Jonny Cochran of the Newport News writes: “I think the Jena 6 in Jena, La., greatly overreacted at the sight of nooses hanging from a tree next to their school… I don't know what those who put them up meant them to symbolize. But even if that was their way of expressing that they didn't want black students to hang out under that tree, they weren't justified in beating a classmate.” (“Jena 6 Overreacted”, October 8, 2007)
Now here is a pundit who admits not knowing what the noose-hangers meant “to symbolize”. Nevertheless, he proceeds to give his expert opinion on why he thinks “the Jena 6 in Jena, La., greatly overreacted at the sight of nooses hanging from a tree next to their school”.
On the other hand.
“I do not want to diminish the impression that the hanging of the nooses has had on good people,” Jena Mayor Murphy R. McMillin wrote. “I do recognize that what happened is insulting and hurtful… To put the incident in Jena in the same league as those who were murdered in the 1960s cheapens their sacrifice and insults their memory.”
It is one thing to claim that all this stuff is a product of my imagination, but what about this counter-argument of an “overactive imagination” and an “over-reactive response”? Other than “insulting and hurtful”, we would be led to believe the whole Jena 6 case is blown out of proportion.
How can anyone “cheapen” the sacrifice and “insult” the memory of African-Americans who were lynched in the South? Every time I hear about nooses made for lynching black people, I remember the words of Mrs. Mamie Till Bradley: “Look at what they did to my boy”, she cried. Her son was Emmitt Till, a black boy lynched in Money, Mississippi in August 1955.
I was 10-years old and can remember, unto this day, the words of the grieving mother, insisting that the casket be opened at the funeral so she could show the world what race hatred looked like. I saw the horrible picture published in Jet Magazine and never forgot it. Emmitt Louis Till was only 14 years old when he was slain.
This was not just a lynching. Emmitt Till was the most tortured person in human history. Two white men came to the home of Till’s great-uncle in the middle of the night, wanting to talk to the boy about “wolf whistling at a white woman”, which was another ex-post facto Jim Crow Law. They dragged the young man away as he screamed and hollered for his helpless uncle to save him. In a barn, they tortured him all nights, according to the testimony of a passerby who heard Till’s un-muffled screams.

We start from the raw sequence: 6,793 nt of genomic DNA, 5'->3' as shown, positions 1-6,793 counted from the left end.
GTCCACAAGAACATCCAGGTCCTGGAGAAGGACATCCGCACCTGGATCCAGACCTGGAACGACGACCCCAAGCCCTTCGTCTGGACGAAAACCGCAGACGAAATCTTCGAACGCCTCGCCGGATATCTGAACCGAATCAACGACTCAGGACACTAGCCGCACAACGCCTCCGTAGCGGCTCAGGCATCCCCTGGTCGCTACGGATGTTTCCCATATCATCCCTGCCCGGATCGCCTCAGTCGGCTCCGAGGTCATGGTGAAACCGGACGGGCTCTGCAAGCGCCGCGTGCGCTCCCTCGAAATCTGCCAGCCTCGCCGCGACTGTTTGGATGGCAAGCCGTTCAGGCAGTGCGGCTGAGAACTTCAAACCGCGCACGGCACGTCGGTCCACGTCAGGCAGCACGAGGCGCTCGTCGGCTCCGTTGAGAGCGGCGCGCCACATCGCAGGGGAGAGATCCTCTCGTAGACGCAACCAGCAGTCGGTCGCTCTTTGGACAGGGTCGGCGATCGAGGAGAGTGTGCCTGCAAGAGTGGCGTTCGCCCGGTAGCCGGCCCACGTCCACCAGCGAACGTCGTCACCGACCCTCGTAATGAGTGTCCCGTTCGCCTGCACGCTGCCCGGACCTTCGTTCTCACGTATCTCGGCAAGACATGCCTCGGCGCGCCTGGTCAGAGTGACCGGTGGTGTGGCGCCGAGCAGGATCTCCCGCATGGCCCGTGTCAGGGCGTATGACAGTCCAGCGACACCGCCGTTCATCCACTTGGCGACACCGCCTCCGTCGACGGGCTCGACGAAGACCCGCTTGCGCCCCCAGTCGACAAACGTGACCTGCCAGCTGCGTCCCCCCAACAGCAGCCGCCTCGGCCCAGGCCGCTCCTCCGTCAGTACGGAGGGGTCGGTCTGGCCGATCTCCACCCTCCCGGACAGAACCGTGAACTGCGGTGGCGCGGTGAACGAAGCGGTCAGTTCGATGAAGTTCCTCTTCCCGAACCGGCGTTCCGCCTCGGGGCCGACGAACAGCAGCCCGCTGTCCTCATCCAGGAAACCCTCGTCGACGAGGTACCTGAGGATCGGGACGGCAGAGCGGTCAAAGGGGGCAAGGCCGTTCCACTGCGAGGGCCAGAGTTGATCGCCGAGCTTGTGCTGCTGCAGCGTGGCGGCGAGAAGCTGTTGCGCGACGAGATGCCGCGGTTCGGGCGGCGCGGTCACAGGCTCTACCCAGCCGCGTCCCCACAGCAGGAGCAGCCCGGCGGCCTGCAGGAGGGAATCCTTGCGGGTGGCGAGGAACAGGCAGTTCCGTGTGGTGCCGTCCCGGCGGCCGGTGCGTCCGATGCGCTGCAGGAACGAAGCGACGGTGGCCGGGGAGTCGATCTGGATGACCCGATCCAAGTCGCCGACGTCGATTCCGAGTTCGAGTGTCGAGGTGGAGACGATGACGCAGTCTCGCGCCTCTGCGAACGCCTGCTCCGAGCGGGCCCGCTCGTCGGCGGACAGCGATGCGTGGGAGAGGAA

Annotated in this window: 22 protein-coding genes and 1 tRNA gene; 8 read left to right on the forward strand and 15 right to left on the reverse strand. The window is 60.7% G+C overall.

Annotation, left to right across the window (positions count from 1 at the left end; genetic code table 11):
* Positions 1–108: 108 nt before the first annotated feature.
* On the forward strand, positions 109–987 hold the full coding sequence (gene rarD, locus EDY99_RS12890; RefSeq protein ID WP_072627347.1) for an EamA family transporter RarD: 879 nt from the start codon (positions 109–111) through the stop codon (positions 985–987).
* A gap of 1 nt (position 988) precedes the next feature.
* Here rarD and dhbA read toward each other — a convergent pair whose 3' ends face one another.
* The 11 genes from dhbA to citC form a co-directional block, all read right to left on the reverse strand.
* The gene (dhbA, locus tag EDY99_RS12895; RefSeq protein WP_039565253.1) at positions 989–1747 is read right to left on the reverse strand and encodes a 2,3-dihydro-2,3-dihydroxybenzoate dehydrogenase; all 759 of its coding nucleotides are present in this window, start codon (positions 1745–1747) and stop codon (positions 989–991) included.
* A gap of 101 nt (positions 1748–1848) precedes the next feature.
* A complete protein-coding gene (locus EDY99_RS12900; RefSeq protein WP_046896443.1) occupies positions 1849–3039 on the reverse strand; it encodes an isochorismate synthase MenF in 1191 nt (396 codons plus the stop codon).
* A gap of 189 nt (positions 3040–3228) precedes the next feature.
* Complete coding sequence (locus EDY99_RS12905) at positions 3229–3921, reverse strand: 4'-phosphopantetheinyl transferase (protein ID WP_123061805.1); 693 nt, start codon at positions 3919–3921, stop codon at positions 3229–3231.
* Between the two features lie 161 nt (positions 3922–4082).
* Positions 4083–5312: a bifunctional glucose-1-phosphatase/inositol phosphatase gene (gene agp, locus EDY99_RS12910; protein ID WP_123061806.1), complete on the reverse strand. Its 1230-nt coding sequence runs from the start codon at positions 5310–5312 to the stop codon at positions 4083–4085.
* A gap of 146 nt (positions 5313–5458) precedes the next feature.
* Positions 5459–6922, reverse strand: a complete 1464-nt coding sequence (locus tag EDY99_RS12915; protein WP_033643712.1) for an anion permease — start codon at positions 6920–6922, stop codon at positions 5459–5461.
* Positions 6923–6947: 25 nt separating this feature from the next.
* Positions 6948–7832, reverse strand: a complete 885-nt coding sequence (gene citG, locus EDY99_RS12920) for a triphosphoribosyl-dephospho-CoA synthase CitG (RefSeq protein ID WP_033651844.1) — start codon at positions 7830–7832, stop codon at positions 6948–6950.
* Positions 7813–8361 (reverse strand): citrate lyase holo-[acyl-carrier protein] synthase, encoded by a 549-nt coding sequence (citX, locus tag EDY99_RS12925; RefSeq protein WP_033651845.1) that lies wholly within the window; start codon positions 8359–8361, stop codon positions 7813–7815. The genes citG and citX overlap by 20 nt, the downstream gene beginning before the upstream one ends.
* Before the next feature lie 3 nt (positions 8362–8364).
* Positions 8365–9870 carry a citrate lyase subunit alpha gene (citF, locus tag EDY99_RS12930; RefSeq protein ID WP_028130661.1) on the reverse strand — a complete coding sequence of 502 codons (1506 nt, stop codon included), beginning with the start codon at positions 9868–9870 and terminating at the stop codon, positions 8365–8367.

They beat him, gouged out his eye, smashed his head in, draped him in barbwire, dangled him over the Tallahatchie River Bridge, and shot him in the head. When they found him dead with the weight of fan tied around his neck in the river, hamstrung and handcuffed with barbwire, the local newspapers initially reported it as a suicide.
That was the way I remembered it from 1955, although there have been many white revisions of history before and since. Nevertheless, it is still a story some people do no want school children to hear. They would rather they hear a whitewashed version of the Civil Right Movement. As a result, our children are totally ignorant of these happenings, although this is where the movement began to stir, when the white defendants were acquitted and later confessed to a Look Magazine writer.
This made us sick for a whole generation, which generation still lives today, not to mention how James Byrd was dragged behind a pickup truck in Jasper, Texas in 1998. The blood of the dismembered body parts is still soaked into the back roads of this small East Texas town.
I can still hear the screaming in my ear, at night, in my dreams, and whenever I hear men like Jena Mayor McMillin and District Attorney Reed Walters trying to minimize the terrorism black people feel at the sight of a lynch noose. The graves of lynch victims are screaming- screaming not to be forgotten- screaming for justice. For too long, their stories have been silenced.
And when he had opened the fifth seal, I saw under the altar the souls of them that were slain for the word of God, and for the testimony which they held: And they cried with a loud voice, saying, How long, O Lord, holy and true, dost thou not judge and avenge our blood on them that dwell on the earth? (Revelation 6:9-10)
From the collection of Milford F. Plaines’ African American Holocaust.